The Perfect Tripod Setup for Milky Way Photography
Here’s what we look for when choosing a tripod:
Your tripod doesn’t have to be the most amazing, heavy tripod in the world. There’s a lot to be said for big study tripods, as well as lightweight carbon fibre ones, but what we’re really looking for here is a tripod that doesn’t move.
If you can find tripod legs with a weight hook, you can keep it in place by attaching a weight to it, preventing it from moving around between shots.
You’ll also want to look for legs that aren’t affixed to each other and can be pulled out individually to different degrees from the centre. Tripod legs that are attached to each other severely limit the angles to which you can set each side, which means your tripod is far less adaptable to different terrain features at your shooting location.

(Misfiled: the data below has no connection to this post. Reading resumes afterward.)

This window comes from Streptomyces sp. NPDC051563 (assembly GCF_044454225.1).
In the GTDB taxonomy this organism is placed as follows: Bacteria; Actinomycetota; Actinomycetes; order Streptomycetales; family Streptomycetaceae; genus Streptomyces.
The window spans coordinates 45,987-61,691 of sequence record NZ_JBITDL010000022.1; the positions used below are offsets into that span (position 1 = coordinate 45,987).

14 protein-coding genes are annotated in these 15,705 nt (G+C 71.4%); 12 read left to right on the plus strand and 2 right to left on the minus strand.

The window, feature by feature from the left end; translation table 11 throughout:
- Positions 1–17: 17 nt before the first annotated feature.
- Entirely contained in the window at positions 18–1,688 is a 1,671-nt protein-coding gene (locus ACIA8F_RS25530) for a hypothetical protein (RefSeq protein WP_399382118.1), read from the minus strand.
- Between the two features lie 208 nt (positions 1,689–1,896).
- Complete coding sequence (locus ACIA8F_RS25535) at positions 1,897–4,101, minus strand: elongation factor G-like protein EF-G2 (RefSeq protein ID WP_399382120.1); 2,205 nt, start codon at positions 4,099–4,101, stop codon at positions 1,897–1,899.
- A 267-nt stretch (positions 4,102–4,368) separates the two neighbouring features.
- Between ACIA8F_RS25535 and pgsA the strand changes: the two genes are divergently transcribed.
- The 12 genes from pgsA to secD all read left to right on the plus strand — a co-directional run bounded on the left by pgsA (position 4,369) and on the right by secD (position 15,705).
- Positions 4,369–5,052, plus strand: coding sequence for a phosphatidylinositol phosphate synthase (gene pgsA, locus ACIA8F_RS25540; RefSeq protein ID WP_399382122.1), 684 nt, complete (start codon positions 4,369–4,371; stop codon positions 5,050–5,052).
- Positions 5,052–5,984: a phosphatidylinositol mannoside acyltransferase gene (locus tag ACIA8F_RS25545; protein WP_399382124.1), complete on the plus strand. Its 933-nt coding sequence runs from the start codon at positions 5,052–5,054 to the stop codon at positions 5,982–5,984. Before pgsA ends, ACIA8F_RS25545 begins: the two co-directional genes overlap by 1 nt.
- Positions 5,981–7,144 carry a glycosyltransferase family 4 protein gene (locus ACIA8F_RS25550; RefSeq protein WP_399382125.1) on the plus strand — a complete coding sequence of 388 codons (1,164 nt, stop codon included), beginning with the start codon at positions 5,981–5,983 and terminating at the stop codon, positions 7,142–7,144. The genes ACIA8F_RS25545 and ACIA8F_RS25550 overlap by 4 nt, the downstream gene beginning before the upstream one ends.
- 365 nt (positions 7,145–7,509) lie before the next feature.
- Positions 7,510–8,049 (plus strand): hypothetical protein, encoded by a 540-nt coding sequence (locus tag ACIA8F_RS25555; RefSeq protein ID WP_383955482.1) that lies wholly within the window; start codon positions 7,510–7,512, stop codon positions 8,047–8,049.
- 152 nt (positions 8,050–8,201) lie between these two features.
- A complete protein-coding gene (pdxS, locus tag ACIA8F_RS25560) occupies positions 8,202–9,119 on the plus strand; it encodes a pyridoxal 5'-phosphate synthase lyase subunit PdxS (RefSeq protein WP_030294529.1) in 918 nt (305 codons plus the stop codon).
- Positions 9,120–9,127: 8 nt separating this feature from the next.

It’s usually pretty darn cold in the middle of the night too, and a final bonus feature would be hand warmers on the legs so you’re not touching cold metal.
As always, you get what you pay for, but here’s a selection of legs that may work out for you, regardless of your tripod budget:
A Ball or Joystick Head
The reason we choose a ball head for astrophotography is because we tend to point the camera high up at the sky, and other heads will restrict the range of movement.
If you want to specialise in a type of photography, whether it’s portrait, macro, or Milky Way, you need to invest in the right gear for it so that you can do it properly. And in comparison to most types of photography, Milky Way photography is not particularly expensive; it’s just very niche.
In this post we’ve talked about the ideal Milky Way photography gear, but if you can afford to invest in just one thing, make it a wide angle lens for your camera. Chances are you have everything else you need (like a tripod), or can make do without the rest (like a cable release) for the time being.